Double chocolate brownie cookies

Picture the scene.  It’s Sunday night. You want to bake a tin full of goodness for work tomorrow. But should you make brownies or cookies? Answer: both. And don’t hold the chocolate chunks.

I found the answer to my cookie vs brownie dilemma on Smitten Kitchen which, by the way, is pretty much my go-to baking blog after the perfection of her salted chocolate chunk cookies.

Described by one of my colleagues with a completely straight face as ‘one of the best things I have actually ever eaten’, I recommend this most excellent of hybrid baked goods to you.

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Ingredients

115 g unsalted butter
115 g dark chocolate, roughly chopped
190 g dark or light brown sugar
25 g granulated sugar
2 large free range eggs
1 teaspoon vanilla extract
1/2 teaspoon baking soda
1/2 teaspoon salt
45 g cocoa powder
130g plain flour
115 g dark chocolate, chopped into fairly generous chunks

Directions

  • Melt the butter and dark chocolate together in the microwave or a very low heat on the hob.  Remove from the heat when the chocolate is almost melted, then stir until smooth.
  • Whisk both sugars into the melted butter and chocolate mixture before adding the eggs, one at a time, then the vanilla.
  • Whisk in the baking soda and salt, and sieve the cocoa powder into the batter.
  • Next, sieve in your plain flour and stir until combined.
  • Add the chunks of chocolate and stir in.
  • Pop the bowl into the fridge for about half an hour (but apparently you can leave it in for up to a few days).  The chilling makes these easier to scoop.  If you leave the batter in for longer than 30 minutes it’ll harden more, so leave to sit at room temperature for a little while before spooning out.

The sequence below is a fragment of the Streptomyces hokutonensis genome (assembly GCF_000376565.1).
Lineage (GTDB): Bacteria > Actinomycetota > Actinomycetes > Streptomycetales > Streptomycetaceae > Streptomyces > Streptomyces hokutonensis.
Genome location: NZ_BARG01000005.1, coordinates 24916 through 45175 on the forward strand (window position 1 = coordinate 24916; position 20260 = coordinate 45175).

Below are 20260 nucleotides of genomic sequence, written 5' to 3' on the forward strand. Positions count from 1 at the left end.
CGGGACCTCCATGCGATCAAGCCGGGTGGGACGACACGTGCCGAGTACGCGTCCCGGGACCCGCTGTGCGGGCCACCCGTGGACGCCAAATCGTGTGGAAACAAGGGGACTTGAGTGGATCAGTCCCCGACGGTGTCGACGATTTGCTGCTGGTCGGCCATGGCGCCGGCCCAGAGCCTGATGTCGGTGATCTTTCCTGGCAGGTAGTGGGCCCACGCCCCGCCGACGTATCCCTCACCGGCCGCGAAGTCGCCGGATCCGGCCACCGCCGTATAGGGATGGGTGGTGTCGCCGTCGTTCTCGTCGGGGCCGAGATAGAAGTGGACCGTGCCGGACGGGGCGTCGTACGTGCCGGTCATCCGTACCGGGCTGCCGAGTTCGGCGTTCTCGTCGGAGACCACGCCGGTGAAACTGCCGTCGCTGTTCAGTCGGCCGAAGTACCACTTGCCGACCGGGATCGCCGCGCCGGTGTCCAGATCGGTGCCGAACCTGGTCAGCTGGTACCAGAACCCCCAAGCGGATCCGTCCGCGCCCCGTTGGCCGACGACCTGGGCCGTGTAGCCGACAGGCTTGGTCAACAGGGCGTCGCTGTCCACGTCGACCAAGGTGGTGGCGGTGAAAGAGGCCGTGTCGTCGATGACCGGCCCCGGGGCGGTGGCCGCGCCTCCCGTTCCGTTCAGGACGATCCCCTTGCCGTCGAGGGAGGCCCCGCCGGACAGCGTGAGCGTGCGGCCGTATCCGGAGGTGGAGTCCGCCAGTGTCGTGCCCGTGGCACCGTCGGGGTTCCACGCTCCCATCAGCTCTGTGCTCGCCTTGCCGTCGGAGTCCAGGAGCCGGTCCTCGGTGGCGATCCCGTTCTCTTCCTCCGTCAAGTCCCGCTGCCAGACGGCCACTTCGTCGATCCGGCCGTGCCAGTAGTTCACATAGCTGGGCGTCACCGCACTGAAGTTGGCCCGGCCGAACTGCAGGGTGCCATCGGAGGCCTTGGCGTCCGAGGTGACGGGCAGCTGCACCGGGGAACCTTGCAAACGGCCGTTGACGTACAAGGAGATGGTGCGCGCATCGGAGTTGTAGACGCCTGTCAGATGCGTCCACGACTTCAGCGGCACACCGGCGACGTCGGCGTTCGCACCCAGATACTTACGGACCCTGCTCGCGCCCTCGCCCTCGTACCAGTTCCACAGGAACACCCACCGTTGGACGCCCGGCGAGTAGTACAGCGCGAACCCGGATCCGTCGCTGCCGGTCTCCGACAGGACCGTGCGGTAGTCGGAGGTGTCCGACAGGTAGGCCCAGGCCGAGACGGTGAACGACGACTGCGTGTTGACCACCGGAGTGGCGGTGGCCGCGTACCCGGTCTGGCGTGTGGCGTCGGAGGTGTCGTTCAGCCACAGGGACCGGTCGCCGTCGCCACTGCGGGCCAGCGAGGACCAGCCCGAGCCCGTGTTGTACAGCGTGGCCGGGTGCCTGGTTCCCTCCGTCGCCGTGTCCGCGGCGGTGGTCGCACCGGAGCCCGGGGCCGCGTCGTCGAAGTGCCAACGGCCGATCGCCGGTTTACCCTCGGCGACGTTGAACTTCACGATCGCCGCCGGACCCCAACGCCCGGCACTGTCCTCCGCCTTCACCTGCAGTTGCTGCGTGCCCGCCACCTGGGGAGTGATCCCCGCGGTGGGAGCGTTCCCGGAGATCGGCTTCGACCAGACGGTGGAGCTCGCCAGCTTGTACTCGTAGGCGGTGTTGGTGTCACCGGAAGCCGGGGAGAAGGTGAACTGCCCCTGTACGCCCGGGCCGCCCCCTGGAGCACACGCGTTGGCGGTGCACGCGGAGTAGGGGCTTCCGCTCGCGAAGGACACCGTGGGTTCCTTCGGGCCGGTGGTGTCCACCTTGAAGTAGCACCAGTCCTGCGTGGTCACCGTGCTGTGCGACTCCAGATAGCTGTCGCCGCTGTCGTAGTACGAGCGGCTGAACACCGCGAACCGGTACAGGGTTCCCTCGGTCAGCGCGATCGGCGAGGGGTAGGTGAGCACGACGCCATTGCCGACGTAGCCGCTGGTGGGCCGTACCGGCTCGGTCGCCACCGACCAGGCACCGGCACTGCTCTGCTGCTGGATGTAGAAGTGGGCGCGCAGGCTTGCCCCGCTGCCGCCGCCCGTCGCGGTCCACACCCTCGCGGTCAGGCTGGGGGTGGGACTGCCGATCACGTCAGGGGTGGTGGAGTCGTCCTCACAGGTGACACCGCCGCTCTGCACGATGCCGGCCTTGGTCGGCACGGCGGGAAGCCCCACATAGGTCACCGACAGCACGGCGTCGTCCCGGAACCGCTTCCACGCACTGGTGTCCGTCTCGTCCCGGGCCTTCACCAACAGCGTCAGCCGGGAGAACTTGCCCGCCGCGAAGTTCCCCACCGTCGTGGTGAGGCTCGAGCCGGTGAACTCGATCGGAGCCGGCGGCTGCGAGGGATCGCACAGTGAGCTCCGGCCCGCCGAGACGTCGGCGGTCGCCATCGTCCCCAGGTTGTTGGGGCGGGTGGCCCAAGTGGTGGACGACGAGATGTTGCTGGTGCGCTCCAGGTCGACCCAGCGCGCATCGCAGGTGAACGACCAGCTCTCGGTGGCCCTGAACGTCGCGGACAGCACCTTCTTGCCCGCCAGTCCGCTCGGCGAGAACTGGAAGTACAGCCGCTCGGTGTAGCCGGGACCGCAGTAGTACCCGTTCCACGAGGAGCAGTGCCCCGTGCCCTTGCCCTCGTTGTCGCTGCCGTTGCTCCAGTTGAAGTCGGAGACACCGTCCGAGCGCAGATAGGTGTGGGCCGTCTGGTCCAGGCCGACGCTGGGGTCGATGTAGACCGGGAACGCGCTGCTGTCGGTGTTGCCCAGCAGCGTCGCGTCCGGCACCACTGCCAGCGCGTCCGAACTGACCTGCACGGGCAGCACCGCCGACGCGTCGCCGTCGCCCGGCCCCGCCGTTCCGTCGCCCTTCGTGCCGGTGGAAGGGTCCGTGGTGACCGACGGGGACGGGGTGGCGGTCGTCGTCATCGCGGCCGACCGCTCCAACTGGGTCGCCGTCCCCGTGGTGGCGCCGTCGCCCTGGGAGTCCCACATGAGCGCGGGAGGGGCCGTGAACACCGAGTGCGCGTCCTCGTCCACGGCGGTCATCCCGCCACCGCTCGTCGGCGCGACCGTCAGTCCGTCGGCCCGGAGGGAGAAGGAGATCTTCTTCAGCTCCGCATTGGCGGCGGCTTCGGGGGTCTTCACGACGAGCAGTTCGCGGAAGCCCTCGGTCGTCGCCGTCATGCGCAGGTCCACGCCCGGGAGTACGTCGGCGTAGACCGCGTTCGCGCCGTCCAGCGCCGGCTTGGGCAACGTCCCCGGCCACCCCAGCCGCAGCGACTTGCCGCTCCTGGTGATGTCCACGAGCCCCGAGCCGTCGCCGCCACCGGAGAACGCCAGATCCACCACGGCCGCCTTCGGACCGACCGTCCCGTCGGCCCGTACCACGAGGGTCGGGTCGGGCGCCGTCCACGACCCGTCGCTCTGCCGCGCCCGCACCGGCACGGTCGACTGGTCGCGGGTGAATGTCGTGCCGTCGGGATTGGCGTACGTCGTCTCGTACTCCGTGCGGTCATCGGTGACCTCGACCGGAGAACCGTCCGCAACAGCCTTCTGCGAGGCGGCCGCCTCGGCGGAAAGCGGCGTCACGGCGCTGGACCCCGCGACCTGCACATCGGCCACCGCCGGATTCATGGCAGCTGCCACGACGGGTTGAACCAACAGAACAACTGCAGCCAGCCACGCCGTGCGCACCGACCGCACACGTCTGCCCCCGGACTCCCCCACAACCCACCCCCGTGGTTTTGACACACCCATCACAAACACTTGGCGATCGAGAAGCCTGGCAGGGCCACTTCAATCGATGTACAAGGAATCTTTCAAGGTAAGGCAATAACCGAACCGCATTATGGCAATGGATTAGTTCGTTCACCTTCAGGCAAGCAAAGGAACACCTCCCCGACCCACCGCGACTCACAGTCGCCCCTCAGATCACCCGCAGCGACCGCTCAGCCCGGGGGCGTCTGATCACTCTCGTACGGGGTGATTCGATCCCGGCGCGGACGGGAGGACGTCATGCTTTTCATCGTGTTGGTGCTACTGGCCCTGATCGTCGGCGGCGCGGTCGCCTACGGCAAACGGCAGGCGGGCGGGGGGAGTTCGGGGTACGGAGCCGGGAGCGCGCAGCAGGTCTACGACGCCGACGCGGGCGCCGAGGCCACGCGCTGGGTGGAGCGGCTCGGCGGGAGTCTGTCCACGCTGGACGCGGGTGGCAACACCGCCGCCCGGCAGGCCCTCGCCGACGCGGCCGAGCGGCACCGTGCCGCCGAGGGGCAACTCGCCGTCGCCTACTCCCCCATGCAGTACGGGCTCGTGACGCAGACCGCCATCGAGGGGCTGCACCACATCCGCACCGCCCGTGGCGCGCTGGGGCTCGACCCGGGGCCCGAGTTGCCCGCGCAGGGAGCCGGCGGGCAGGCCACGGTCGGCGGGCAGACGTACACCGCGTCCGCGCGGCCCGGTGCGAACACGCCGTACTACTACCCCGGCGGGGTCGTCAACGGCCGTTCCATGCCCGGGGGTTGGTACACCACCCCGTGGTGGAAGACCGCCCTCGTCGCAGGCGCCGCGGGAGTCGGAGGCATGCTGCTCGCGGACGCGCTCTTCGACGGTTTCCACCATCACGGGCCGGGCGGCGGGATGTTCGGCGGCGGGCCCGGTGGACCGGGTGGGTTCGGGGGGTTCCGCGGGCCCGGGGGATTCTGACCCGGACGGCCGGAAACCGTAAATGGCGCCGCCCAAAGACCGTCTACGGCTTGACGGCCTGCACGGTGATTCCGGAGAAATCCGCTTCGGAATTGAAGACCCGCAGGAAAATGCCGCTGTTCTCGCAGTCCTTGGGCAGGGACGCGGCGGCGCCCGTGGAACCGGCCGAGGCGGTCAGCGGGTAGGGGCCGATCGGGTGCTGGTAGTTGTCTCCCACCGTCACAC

• Once the dough is chilling, preheat your oven to 175°c.
  • Scoop the dough into about two-tablespoon sized mounds and place evenly on a tray / trays lined with baking paper, allowing room for them to spread out a little.
  • Bake for 11 to 12 minutes, at which point they will still definitely look like they aren’t baked.  Take them out anyway, because you don’t want to lose the fudgy, soft centre.
  • Let the brownie cookies firm up on the trays for a few minutes before carefully transferring to a cooling rack.
  • Enjoy warm if you can, but in case you’re not up for demolishing the entire batch in one sitting or you have people in your life who expect you to share, these are also yummy (and still fudgy – yay!) once cooled.

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This recipe is from Smitten Kitchen. The photographs and other words are  © Rebecca Daley and ohtogoawandering, 2016.

Jam and cream and all things nice: Victoria sponge

This was the first cake I ever made; for a long time, it was the only cake I ever made. It’s perfect for a beginner: pretty much foolproof and reliably delicious despite its simplicity. My boyfriend requested it for his birthday this year, and it’s my Dad’s favourite too. If you’ve never had it, you need to make it soon!